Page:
Bangladesh sought strong US role for Rohingya repatriation.

Biegun said the US has been the biggest contributor of humanitarian assistance for the Rohingyas and it will continue. However, permanent solution lies in the Rohingyas return to Myanmar, which should create conducive conditions and ensure rights.

He said the US has been using its political influence as much as possible to influence decisions inside Myanmar regarding the treatment and restoration of rights of the Rohingyas.

“All countries need to work shoulder to shoulder … This is a global priority. Every major country in the Indo-Pacific should be speaking in equal outspokenness to the government of Myanmar to take steps necessary to end this crisis,” he said. 

Biegun said apart from immediate humanitarian support to the Rohingyas, the international community should redouble its efforts to reach a long-term solution, which lies in the sustainable return of the Rohingyas to Myanmar.

Some one million Rohingyas, 750,000 of whom fled a military crackdown in Rakhine State of Myanmar in 2017, are in Bangladesh.


In response to Dhaka’s request to extradite Rashed Chowdhury, a self-confessed killer of Bangabandhu living in the US, Biegun said US Attorney General William Barr’s office was reviewing the matter.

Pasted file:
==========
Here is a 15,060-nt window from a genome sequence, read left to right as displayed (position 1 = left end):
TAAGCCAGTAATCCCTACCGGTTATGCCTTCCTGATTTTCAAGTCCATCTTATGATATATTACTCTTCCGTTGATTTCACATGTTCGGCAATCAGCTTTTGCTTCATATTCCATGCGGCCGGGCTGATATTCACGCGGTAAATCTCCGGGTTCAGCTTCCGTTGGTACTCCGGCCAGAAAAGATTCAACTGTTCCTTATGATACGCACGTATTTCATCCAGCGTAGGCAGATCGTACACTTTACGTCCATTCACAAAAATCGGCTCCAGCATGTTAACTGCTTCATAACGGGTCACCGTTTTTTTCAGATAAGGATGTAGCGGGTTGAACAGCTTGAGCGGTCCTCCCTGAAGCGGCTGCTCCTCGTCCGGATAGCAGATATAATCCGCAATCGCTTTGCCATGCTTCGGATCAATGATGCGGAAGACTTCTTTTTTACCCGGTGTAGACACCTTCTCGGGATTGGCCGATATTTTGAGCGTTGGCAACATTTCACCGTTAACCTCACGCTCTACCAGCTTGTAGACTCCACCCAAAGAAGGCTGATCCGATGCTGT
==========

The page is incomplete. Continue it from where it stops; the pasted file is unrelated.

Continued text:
“Those matters are beyond the department of state,” he said, but assured of cooperation towards this end.

“It’s deeply moving for me and all Americans. It is another impression of how severe the nature of the event was,” Biegun said about the killing of Bangabandhu and most of his family members on August 15, 1975. He had visited the spot earlier in the day.


Biegun appreciated Bangladesh for manufacturing world-class PPE and Covid-19 medicine Remdesivir, and apprised that Bangladesh was one of the countries with priority for getting US Covid-19 vaccines once they are approved following phase-III trials.

Asked if US companies would collaborate with Bangladesh for phase-III trials, a US official said that would be unlikely given that the US has a large number of Covid-19 patients.

Biegun said his country seeks long-term partnership with Dhaka to tackle the pandemic as Bangladesh wants early access to prospective vaccines to be developed by the US, BSS reports.

“Long-term partnership has become crucial for two countries to fight Covid-19 … combined efforts between Bangladesh and the USA are needed to deal the pandemic,” he told a press briefing after a meeting at the state-run Kurmitola General Hospital.

Health Minister Zahid Maleque who joined Biegun at the briefing said Dhaka urged the US to provide it with a vaccine soon after it is developed.